Organic Companies, Chipotle Turn to Parody to Widen Reach | Civil Eats

Organic Companies, Chipotle Turn to Parody to Widen Reach

“Funny” isn’t the first word that comes to mind of when we think of the organic food industry. But a coalition of mid- to large-sized organic food companies—including Earthbound Organics, Stonyfield, Annie’s, and Organic Valley—hopes to change that. Here are a series of ads produced by the coalition, which has branded itself Only Organic, and hopes to debunk the use of the phrase “all natural” on processed food labels. (It’s worth noting that although the words “all natural” is still appearing on many food labels, a number of recent lawsuits have prompted companies like PepsiCo to use words like “simply” instead.)

 

 

Meanwhile, Chipotle has taken the idea of parodying Big Food executives and their marketing machines much further with an actual Internet-television series called Farmed and Dangerous. Chipotle’s director of marketing has described it as values-integration rather than typical product-integration,” and the brand itself will be absent from the show’s credits.

Farmed and Dangerous presents a cast of characters led by an agribusiness giant who sets out to create a product called Animoil. And as with its animated viral videos, Chipotle claims that the goal of Farmed and Dangerous is more about general awareness of factory farming than it is about selling burritos. Of course, that hasn’t kept the company from sending out press releases that have garnered it high-profile media attention for the series.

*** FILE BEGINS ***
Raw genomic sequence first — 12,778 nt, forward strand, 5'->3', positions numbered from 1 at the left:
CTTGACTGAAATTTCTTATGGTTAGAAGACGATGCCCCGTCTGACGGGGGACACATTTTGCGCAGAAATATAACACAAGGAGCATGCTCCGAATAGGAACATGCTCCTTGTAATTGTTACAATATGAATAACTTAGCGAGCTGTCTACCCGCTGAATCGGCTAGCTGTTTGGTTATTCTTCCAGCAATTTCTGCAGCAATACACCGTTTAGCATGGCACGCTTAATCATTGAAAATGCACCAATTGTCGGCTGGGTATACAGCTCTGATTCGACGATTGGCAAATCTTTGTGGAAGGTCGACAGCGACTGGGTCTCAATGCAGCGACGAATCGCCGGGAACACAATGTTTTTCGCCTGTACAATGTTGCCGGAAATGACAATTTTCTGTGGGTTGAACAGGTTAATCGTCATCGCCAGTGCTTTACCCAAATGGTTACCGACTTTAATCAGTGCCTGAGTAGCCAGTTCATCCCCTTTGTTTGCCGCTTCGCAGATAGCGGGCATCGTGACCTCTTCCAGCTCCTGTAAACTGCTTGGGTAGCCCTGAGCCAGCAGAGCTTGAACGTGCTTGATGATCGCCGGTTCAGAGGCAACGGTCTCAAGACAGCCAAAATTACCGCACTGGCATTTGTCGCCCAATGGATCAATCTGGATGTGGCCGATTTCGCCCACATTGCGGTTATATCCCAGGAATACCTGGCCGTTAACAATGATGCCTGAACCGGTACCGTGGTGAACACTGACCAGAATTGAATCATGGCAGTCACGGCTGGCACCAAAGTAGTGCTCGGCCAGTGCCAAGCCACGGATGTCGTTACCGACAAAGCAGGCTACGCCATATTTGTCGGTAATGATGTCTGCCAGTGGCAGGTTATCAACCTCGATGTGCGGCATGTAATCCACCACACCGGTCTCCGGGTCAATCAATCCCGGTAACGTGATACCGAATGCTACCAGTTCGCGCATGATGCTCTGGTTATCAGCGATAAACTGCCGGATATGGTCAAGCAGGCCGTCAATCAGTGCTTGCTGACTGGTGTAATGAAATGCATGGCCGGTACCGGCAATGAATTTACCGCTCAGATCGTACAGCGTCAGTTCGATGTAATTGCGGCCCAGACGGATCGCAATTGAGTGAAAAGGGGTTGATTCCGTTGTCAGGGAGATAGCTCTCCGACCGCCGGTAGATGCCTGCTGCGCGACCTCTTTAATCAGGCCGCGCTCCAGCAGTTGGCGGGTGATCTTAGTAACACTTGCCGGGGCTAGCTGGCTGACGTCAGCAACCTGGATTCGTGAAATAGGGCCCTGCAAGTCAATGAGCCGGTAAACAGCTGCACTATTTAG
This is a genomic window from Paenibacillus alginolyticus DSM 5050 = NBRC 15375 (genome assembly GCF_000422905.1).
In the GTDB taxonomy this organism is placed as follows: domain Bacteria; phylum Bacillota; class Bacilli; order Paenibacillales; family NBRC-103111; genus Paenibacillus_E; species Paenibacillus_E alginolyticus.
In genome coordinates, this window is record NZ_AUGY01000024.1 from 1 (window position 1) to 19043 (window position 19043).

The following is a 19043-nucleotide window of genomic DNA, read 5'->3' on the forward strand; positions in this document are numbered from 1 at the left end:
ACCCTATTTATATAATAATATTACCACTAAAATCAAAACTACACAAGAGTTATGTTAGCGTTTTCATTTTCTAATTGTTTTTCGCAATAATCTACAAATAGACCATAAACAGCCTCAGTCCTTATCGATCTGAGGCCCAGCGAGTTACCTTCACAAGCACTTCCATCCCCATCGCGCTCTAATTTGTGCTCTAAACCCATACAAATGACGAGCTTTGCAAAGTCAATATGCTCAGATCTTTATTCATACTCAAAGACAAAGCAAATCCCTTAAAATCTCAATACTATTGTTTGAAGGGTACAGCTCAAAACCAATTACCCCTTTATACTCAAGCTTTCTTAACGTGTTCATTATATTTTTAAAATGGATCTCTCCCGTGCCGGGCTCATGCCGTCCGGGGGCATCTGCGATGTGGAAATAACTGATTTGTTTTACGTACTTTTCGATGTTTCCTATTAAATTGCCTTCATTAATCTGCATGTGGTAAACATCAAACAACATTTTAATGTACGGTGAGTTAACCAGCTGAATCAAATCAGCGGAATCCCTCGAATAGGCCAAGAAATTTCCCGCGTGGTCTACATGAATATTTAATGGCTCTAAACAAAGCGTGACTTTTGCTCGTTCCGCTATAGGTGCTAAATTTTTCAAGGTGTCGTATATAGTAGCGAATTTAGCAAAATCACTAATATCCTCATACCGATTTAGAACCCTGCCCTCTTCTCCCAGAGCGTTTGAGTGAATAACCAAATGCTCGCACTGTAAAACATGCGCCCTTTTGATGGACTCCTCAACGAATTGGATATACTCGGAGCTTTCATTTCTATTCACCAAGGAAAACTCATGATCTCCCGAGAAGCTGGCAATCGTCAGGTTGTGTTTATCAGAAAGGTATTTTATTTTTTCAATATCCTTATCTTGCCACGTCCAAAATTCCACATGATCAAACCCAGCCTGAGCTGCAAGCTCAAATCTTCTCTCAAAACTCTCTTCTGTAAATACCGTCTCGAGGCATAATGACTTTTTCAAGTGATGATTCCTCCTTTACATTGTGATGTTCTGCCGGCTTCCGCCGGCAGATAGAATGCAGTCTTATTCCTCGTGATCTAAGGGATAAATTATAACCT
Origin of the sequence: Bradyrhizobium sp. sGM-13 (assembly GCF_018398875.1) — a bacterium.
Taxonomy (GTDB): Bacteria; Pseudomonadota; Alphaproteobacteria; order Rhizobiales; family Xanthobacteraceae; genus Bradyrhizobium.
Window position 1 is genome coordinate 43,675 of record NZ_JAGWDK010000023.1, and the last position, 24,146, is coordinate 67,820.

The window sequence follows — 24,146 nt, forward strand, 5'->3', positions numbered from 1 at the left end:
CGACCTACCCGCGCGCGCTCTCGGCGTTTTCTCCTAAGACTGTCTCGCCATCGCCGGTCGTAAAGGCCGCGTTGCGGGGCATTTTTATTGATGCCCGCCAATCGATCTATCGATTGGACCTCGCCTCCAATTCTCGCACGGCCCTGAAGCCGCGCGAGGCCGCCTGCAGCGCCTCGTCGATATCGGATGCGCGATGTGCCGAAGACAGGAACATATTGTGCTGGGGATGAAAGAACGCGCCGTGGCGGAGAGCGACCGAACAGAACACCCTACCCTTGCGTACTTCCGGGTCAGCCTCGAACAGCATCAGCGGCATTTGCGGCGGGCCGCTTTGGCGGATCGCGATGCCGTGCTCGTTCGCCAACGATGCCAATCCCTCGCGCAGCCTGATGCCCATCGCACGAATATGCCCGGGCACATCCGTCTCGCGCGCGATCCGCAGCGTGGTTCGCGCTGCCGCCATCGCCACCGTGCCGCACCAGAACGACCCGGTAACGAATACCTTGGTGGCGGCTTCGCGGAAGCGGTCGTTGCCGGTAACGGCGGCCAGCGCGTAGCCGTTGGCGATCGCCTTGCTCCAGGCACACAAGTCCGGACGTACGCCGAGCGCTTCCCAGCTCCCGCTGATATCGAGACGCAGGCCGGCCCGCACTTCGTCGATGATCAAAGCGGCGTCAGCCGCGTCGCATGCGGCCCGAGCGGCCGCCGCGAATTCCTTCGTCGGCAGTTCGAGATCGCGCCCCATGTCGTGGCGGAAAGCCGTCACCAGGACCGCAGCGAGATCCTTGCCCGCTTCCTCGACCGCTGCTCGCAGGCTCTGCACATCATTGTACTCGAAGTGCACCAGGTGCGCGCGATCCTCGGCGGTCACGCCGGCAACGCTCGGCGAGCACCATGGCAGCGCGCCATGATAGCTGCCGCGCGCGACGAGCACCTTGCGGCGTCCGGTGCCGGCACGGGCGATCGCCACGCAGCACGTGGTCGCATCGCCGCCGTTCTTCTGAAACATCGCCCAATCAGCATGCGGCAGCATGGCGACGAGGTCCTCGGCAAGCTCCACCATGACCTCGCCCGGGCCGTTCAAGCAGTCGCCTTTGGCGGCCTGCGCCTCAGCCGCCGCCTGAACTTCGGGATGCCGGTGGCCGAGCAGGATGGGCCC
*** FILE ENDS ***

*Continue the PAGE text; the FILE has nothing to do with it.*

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On the one hand, it makes a lot of sense to engage a generation that gets most of its news from Comedy Central this way. And laughter can be good medicine in the face of an industrial food system that can seem as if it is growing bigger, more consolidated, and more powerful every day.

But there’s also a danger in parodies. They can run the risk of making our most pressing problems seem even more absurd, and therefore less real. It’s not so different than the way films like The Day After Tomorrow fail to make anyone truly respond to climate change because they put it safely in a category with alien take-overs.

To its credit, the Only Organic ad does offer one of the most efficient explanations of genetically engineered corn around: “Scientists were recently able to take the genes from bug-killing bacteria and cross them with the genes of corn to make the corn pest-resistant! It’s true, totally true. You can Google it.” And the lead actor could have been pulled straight from the cast of The Office.

Will it reach an audience that doesn’t already buy organic food—especially when up against the powerful industry it’s parodying, with all its add dollars (i.e., the actual guys in suits)? I guess we’ll have to stay tuned to find out.

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Twilight Greenaway is Civil Eats' senior editor and former managing editor. Her articles about food and farming have appeared in The New York Times, NPR.org, The Guardian, Food and Wine, Gastronomica, and Grist, among other. See more at TwilightGreenaway.com. Follow her on Twitter. Read more >

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